Photo by Darrell James/ Viking- LBCC Radio department hosted a bone marrow drive to help find possible donors for marrow transplants. The event was held on Wednesday, May, 11 from 10 a.m. to 3 p.m. at the LAC in front of Building A.
Photo by Darrell James/ Viking- LBCC Radio department hosted a bone marrow drive to help find possible donors for marrow transplants. The event was held on Wednesday, May, 11 from 10 a.m. to 3 p.m. at the LAC in front of Building A.

Story and photo by Darrell James/Photo and images editor/@darrelljames_

Students of the LBCC radio program hosted a bone-marrow drive to help find donors for marrow transplants on Wednesday, May 11 from 10 a.m. to 3 p.m. at the LAC in front of Building A.
The drive was led by Elizabeth Waite, 23, a communications major, who is also a supporter of cancer foundations Love Hope Strength and Delete Blood Cancer. According to information published in a brochure by Love Hope Strength, about 14,000 Americans are searching for a donor and only 30 percent of all patients are able to find compatibility in their family and six of 10 patients with blood cancer don’t find a match and will not receive a transplant.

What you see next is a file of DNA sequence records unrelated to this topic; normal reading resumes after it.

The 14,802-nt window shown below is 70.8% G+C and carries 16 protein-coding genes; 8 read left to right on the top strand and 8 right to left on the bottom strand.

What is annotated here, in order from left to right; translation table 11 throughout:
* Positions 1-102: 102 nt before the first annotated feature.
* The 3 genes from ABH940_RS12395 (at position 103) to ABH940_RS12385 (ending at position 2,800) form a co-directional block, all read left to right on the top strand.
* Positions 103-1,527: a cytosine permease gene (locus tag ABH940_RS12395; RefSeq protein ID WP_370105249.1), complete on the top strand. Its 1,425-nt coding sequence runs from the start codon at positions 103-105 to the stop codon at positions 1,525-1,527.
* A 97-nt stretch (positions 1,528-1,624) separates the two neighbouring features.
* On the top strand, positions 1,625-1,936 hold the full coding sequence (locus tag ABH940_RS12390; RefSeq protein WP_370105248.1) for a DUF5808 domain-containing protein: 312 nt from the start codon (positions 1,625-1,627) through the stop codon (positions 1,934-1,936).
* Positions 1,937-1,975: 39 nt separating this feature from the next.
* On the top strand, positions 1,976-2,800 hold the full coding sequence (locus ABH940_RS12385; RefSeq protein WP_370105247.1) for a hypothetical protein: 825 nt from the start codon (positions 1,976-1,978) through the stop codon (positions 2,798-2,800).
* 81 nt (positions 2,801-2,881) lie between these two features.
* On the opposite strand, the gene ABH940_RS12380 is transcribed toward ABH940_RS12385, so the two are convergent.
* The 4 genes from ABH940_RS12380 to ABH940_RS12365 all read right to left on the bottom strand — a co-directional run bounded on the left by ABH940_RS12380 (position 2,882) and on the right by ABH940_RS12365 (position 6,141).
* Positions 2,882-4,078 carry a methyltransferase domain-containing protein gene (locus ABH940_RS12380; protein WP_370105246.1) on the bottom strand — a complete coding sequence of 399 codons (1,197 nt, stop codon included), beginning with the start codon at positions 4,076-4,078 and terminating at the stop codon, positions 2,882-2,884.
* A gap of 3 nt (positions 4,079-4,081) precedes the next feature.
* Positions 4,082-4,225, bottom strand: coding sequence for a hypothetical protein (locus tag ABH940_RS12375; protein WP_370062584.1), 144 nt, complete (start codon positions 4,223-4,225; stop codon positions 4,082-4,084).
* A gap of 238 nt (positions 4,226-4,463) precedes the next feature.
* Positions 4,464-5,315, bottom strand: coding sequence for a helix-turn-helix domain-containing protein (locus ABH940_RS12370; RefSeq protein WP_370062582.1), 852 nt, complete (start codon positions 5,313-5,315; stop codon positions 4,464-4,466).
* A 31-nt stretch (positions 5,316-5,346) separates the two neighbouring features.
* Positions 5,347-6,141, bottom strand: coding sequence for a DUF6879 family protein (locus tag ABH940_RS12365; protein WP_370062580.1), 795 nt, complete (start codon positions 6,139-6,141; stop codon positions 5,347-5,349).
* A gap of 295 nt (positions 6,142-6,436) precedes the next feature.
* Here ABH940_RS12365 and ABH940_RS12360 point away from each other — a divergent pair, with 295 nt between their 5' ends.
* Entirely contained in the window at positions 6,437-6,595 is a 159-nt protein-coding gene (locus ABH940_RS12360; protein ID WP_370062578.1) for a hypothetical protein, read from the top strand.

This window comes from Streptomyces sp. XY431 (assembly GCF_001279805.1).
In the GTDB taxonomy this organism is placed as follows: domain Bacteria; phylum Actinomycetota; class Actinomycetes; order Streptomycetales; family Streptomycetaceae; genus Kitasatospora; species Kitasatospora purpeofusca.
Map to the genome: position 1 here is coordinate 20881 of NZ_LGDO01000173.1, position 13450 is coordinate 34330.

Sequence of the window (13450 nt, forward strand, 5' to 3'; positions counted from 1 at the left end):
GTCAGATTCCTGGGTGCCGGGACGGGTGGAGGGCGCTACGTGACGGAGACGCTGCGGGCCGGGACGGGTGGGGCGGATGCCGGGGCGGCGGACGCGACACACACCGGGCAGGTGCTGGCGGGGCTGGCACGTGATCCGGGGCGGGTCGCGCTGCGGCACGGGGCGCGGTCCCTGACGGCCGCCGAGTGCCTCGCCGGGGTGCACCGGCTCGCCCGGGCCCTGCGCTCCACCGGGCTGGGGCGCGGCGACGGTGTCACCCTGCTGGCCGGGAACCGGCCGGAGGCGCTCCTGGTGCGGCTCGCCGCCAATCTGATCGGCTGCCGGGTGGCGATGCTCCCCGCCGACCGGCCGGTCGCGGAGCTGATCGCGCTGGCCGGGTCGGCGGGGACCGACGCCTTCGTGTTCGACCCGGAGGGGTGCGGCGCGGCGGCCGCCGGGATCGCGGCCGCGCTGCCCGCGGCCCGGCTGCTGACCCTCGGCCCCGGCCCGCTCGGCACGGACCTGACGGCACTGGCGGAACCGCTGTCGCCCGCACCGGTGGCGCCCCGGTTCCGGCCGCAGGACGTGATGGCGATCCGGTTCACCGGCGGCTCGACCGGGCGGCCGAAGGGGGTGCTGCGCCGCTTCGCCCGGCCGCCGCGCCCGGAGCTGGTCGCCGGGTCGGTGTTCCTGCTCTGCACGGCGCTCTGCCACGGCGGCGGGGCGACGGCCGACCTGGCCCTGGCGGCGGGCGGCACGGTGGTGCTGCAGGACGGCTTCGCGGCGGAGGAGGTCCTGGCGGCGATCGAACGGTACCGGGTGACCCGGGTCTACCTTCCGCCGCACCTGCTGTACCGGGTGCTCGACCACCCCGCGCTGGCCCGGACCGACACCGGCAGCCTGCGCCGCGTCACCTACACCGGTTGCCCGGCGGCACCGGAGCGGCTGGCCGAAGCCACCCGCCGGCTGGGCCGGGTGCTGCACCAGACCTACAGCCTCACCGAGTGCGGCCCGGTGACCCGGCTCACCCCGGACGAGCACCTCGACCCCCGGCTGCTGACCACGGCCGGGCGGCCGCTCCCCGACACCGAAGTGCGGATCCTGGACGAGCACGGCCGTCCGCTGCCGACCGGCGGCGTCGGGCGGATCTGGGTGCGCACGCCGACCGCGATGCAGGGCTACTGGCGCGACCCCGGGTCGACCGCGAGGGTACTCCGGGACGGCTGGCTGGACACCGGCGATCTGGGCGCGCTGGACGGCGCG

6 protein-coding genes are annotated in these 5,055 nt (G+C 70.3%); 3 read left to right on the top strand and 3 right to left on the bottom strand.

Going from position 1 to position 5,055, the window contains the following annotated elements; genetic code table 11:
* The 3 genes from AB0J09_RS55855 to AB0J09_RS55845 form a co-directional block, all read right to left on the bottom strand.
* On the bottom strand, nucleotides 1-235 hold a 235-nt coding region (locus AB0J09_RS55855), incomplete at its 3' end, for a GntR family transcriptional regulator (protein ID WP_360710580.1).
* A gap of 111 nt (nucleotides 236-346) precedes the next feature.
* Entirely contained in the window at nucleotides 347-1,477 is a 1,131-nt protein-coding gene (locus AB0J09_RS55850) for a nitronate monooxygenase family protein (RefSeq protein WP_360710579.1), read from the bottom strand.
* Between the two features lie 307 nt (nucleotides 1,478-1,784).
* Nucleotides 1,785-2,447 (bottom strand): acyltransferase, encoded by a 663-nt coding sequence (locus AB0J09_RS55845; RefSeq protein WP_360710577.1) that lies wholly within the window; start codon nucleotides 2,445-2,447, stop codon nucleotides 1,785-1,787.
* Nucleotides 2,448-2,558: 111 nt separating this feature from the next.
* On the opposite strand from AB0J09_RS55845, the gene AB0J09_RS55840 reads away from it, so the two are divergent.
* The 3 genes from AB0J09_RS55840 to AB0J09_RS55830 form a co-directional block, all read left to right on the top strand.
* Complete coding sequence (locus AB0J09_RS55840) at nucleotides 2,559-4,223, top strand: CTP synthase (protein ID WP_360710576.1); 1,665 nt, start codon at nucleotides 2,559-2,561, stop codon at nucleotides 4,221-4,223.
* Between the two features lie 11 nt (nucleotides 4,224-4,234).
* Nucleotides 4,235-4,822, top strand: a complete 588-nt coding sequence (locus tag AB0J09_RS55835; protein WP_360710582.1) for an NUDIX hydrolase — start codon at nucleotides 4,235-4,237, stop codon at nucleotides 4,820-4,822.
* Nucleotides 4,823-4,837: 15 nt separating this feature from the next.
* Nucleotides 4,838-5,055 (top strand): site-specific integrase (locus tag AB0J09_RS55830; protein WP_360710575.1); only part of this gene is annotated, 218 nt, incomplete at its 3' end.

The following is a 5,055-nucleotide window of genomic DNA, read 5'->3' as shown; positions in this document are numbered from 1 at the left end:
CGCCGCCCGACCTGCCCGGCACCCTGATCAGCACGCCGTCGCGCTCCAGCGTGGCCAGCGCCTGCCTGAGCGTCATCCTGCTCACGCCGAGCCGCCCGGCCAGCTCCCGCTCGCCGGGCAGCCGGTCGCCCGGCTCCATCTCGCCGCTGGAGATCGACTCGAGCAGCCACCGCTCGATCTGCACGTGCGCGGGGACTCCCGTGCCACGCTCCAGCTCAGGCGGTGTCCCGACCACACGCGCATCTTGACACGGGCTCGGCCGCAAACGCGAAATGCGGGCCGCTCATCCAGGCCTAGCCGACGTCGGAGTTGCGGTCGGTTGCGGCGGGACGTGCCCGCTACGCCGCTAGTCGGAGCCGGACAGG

Waite said, “Were encouraging the general public to get on the Delete Blood Cancer data base to be marrow matches. If a match happens you’ve just saved somebody’s life.”
Sometimes searching for compatibility in donors isn’t a simple task, organizers said, adding that many factors must be considered when looking for a person who shares compatibility, ethnicity being one. For transplants to be successful, both involved must have a strong match genetically and are usually related, Waite said.
“One thing that’s great about LBCC is that we have a diverse student population, that’s why were also here to help increase the representation on the donor list for African-Americans, Hispanics and other ethnicities who have these cancers and need marrow donations.”
Supporters who met the required guidelines relating to personal health were able to then fill out an informational form covering basic contact information and ancestry. Afterward, visitors were then asked to swab the inside of their mouth for cheek cells that would be then sent to the Delete Blood Cancer database as record for possible donors.
Media production major Chris Anderson, 43, said, “This is a great way to help save a life. It took me just a few minutes to fill out the form and about 40 seconds to do the swab.”
Multimedia production major Emilyanne Shreves, 22, said, “If I had a kid with leukemia or anything else I would freak out. I didn’t know that we had types of programs like this so I’m glad to be a part of it.”
By the end of the year, Waite hopes to have up to 100 new donors added to the bone-morrow donor list at the Delete Blood Cancer data base.